End of May and beginning of June 2010
National Summit on a People-Centred Economy in 2010
Université Carleton, Ottawa, Ontario, Canada

In 2008, several networks and organizations began to discuss the possibility of holding a National Summit on a People-Centred Economy in 2010. Building a people-centred economy has long been at the heart of cooperative, credit union, social economy and community economic development (CED) movements, along with a broad swath of the non-profit world. All these sectors grew out of the historical struggle against want, impoverishment and deep inequalities.

The global financial and economic downturn, combined with energy, food and water security issues in the context of climate change and increasing petroleum scarcity, highlight the local and global imperative to find ways of integrating social and environmental goals into a triple bottom line covenant to build a sustainable future.

Citizen-led innovation employs a wide range of tools and strategies. New financing instruments for non-profits and social enterprises; a new wave of co-operative creation including multistakeholder co-operatives forging innovative solutions across a range social and economic sectors; tailored approaches to integrating high risk populations into jobs through enterprises that combine earned revenue with progressive private and public funding sources; co-operatives and non-profit projects that increase housing affordability, community based renewable energy projects and carbon reduction and energy savings strategies; and comprehensive community based approaches to community revitalization and poverty reduction; these are a few of the arenas of innovation.

To scale up the capacity for social innovation, as well as extend exemplary practices and models already proven, remains an area where investment is urgently needed. Building on what is working seems common sense, yet scaling up success does not receive enough attention from most public authorities. As a result, resources directly relevant to enhancing the resilience of citizens and communities remain grossly underutilized.

Simultaneously, the 5-year National Social Economy Research Partnerships is completing its term in 2010, having mobilized hundreds of academics, students and community partners in all regions of the country. A selection of the lessons and findings from this work will be of benefit to practitioners and policy makers alike.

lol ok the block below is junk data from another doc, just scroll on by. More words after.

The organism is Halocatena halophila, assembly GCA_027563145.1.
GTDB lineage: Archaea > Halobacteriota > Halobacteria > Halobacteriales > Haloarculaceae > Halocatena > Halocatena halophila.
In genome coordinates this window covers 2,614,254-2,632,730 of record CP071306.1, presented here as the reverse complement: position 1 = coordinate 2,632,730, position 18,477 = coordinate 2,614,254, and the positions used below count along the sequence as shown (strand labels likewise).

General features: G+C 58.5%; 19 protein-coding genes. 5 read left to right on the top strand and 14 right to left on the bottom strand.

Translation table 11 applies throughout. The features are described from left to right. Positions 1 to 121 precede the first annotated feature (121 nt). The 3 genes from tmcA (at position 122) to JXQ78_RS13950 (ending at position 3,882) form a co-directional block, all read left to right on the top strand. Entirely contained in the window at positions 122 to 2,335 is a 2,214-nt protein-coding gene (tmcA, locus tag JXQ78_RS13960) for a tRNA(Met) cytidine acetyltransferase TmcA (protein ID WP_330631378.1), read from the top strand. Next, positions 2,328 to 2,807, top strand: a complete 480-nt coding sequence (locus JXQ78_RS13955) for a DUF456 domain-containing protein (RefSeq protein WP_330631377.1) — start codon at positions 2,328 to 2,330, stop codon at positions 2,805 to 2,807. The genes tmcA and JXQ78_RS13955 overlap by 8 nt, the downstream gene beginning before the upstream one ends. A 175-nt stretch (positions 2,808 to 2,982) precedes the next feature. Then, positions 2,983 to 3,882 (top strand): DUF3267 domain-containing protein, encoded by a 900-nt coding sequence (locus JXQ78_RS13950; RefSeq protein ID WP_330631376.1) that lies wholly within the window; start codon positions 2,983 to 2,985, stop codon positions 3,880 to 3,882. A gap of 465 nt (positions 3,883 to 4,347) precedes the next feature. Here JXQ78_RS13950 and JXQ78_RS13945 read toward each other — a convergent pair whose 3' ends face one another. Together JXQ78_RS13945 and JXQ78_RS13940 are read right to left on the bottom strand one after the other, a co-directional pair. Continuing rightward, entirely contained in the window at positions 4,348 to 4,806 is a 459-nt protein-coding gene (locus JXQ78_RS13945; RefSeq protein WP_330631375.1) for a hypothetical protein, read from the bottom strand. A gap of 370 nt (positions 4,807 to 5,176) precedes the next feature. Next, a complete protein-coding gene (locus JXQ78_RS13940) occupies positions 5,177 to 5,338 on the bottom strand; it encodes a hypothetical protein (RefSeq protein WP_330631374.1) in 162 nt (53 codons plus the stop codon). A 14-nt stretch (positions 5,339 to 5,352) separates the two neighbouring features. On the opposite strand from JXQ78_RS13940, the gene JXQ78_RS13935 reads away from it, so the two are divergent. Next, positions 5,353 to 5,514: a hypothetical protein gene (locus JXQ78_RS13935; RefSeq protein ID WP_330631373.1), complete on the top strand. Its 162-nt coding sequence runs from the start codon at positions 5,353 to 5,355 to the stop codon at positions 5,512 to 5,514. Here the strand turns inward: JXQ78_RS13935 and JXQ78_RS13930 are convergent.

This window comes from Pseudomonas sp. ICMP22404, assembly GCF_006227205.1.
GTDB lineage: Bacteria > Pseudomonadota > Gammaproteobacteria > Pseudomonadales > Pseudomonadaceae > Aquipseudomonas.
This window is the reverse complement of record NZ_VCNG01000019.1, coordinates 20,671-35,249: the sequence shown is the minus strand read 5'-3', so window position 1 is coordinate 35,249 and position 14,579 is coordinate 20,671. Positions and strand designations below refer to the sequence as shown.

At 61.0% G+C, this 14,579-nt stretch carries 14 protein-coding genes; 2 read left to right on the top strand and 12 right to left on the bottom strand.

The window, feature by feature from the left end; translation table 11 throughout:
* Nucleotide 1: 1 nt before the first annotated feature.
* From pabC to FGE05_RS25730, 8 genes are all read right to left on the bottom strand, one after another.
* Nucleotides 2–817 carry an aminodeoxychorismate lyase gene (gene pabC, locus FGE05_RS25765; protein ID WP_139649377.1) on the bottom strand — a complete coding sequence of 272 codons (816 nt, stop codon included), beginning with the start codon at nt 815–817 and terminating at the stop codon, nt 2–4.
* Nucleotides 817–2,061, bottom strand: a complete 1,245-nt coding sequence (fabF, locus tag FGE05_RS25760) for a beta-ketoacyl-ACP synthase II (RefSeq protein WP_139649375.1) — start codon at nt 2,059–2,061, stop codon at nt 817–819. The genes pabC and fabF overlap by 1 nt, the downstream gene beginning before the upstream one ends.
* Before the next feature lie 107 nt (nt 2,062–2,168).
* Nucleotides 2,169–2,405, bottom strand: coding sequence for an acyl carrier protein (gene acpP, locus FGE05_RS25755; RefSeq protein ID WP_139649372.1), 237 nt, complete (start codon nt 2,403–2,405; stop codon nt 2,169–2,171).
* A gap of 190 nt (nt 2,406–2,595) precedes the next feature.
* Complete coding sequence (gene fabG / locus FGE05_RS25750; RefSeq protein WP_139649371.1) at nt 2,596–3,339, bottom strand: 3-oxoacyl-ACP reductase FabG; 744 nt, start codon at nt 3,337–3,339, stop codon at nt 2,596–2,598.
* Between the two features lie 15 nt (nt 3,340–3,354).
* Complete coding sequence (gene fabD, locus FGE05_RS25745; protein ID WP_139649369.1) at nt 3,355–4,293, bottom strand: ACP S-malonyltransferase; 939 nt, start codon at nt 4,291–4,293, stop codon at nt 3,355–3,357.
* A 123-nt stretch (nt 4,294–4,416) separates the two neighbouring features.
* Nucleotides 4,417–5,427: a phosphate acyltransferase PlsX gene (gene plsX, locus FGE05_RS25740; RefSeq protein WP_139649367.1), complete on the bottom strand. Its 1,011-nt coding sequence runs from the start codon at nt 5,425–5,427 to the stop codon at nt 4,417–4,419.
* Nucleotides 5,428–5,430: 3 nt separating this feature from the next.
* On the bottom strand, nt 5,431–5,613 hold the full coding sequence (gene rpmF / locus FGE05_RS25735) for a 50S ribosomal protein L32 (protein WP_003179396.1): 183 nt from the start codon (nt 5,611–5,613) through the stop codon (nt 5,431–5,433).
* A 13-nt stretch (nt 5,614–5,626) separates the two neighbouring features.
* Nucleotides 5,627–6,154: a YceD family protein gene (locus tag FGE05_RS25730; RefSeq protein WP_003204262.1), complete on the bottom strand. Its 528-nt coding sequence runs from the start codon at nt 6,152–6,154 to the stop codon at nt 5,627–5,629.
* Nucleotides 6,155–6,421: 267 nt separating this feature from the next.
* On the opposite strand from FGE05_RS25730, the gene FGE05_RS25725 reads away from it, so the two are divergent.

Members of the National Summit Steering Group (as of November 2009)

The following networks/organizations are currently engaged in the national steering group:

  • Canadian Community Economic Development Network
  • Canadian Co-operative Association
  • Chantier de l’économie sociale
  • Canadian Social Economy Research Partnerships
  • Causeway
  • The Social Enterprise Council of Canada
  • Enterprising Non-Profits
  • Canadian Centre for Community Renewal
  • Women’s Economic Council
  • BC-Alberta Research Alliance on the Social Economy


The process leading up to and including the 2010 National Summit seeks to strengthen the foundations for a broadly based movement. It involves deepening relationships, weaving together the actors committed to building an economy that is ecologically, socially and economically vibrant and responsible. The outcomes generated by this process will be:

1. Mobilization of networks and organizations to strengthen the relationships and cohesion among actors committed to constructing a triple bottom line, people centred economy, including defined priorities to guide movement actors, researchers and partners to invest more strategically, particularly in scaling up what works and strengthening the movement infrastructure required for expansion.

2. Increased awareness by politicians, policy makers, non-governmental sector leaders and the mainstream media of the strategic innovation, mobilizing and problem solving capacity and potential of this emerging movement.

3. A showcase of the best research evidence from the Canadian Social Economy Research Partnerships relevant to the major summit themes, and strategic discussion of an ongoing research agenda will be advanced.

4. Discussion and development of public policy priorities for action by federal, provincial and municipal jurisdictions will be facilitated based on analysis of what is working, in Canada and in other OECD countries.

5. An Action Plan for Summit follow up, identifying next steps for key priorities.


A Preparatory Process that Coalesces in the National Summit The national summit will be the converging point for preparatory engagement processes designed to actively involve constituencies and possibly government policy makers. Some ideas being considered include:

1. Mobilization activities enlisting regional players in each constituency to convene preparatory events to discuss issue papers and proposals for action.

2. Designing and organizing one or more study tours that target municipal, provincial and federal policy makers to one or more jurisdictions where policy innovation is yielding results in Canada (Quebec, Nova Scotia, Manitoba, and, more recently Ontario).

An Integrated Summit Design The National Summit will be designed by the Summit Steering Group, to create a process that will build consensus for action on key priorities, while reaching the outcomes identified above:

1. A portion of the summit (such as a well known keynote speaker) could be made free to the public to draw in a larger audience.

2. A closed ‘Government Dialogue’ event could specifically deal with challenges faced by government officials and share lessons across departments and jurisdictions

3. Dates that dovetail with the Association for Nonprofit and Social Economy Research (ANSER)/ Canadian Association for Studies in Co-operation (CASC) meetings at Congress in Montréal later that same week. This means that the Summit will be held at the end of May and beginning of June 2010 in Ottawa.